I’ve always been intrigued by the expression "Don’t forget
to smell the flowers" and envious in a good sense of people who always seem to
have time to do so. At 6:10 a.m. on Easter Sunday morning 1993, I woke up on the
cement floor of Kemugongo Outstation Church in Iramba Parish in a very rural,
isolated part of Musoma Diocese, Tanzania. We had celebrated the lively Easter
Vigil Service the night before with singing, clapping, dancing and short plays
into the early hours of the morning. The children especially radiated an almost
electric joy. Now after a mosquito-filled, sleepless night I packed my overnight
bag and mass kit to drive 40 miles to the other end of the parish for two Easter
Sunday Eucharists at Maji Moto and Nyiboko Outstations.
I walked around to the east side of the church and was
literally stunned by the rising sun. It was a brilliant gold ball that got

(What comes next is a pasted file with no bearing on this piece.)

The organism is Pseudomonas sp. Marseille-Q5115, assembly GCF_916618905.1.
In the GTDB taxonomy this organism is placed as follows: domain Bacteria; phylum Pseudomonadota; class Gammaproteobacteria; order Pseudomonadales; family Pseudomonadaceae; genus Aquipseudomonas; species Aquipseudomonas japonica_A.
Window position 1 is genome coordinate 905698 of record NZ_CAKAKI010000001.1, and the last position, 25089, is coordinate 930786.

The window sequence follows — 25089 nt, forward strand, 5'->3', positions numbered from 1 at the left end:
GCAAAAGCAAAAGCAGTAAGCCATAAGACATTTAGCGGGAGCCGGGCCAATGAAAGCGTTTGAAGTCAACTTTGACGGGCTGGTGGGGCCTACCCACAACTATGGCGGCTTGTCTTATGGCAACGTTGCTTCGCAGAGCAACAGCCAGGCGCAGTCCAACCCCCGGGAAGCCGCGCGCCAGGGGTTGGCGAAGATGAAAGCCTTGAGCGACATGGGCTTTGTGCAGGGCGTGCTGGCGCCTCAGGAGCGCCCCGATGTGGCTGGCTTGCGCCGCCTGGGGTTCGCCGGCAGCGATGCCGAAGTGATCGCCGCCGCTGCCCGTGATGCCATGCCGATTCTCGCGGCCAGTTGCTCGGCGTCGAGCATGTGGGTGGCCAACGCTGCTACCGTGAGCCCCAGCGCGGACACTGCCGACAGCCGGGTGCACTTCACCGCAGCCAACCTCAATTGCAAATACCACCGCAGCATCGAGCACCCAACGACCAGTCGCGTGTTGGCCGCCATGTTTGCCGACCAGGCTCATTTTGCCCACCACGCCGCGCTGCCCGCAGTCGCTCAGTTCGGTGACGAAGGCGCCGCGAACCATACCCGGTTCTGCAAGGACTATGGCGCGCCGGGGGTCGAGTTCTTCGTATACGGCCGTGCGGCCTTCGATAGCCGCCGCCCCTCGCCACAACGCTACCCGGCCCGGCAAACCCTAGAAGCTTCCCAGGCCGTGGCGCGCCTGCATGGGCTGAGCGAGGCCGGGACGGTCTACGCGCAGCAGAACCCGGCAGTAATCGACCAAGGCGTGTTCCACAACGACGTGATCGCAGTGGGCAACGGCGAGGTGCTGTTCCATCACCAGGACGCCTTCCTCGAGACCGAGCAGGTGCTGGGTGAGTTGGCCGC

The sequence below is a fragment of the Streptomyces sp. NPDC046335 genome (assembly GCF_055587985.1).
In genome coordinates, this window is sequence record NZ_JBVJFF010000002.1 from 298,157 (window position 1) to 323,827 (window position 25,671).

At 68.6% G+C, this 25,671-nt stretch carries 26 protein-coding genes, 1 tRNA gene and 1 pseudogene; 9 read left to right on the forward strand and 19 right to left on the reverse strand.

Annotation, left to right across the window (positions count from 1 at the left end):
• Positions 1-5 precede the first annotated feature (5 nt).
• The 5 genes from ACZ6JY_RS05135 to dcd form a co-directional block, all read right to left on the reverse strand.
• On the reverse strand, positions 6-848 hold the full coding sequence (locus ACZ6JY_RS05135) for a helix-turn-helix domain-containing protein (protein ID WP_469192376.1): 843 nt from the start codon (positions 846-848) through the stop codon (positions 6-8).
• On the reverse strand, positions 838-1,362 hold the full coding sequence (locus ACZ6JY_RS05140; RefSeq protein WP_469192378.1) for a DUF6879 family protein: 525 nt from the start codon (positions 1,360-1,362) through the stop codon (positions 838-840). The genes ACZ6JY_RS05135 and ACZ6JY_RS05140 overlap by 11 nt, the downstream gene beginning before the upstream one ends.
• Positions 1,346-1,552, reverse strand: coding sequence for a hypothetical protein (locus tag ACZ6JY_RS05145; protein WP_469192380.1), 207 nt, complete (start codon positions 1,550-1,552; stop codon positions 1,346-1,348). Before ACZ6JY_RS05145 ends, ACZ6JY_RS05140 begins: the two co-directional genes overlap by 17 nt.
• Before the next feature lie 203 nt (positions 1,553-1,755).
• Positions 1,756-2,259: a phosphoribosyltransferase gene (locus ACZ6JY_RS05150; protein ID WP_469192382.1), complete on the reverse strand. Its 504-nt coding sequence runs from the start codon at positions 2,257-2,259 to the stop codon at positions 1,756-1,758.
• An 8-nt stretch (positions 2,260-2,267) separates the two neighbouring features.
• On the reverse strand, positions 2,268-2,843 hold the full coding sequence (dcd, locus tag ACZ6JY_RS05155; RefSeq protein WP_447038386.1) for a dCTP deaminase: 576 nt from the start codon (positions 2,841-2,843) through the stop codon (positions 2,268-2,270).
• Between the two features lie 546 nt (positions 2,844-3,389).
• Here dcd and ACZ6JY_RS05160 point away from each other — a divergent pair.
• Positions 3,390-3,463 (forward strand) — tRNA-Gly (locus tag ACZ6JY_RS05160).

bigger and bigger to envelope the whole horizon and flood the African plains
with growing, glowing light. Excitedly I exclaimed to my Tanzanian companion:
"The sun is rising on a new Easter morning. Last night we sang: ‘The Lord Jesus
Christ has risen. It is certain.’ How meaningful that God is called the "sun" in
many African languages." My friend replied: "I feel God with us here right now."
I wanted to linger and enjoy this moving experience, but…
Then the magical moment was gone. Back to our local
reality we loaded millet, a goat and some other supplies in my four-wheel drive
Toyota truck for the bouncy road (a better description is "bush track") ahead.
Then we set off across the open plain. I hope God doesn’t mind that we didn’t
have more time to stop and "smell the African flowers," but the Christians of Nyiboko were also waiting for the Risen Son this radiant Easter morning.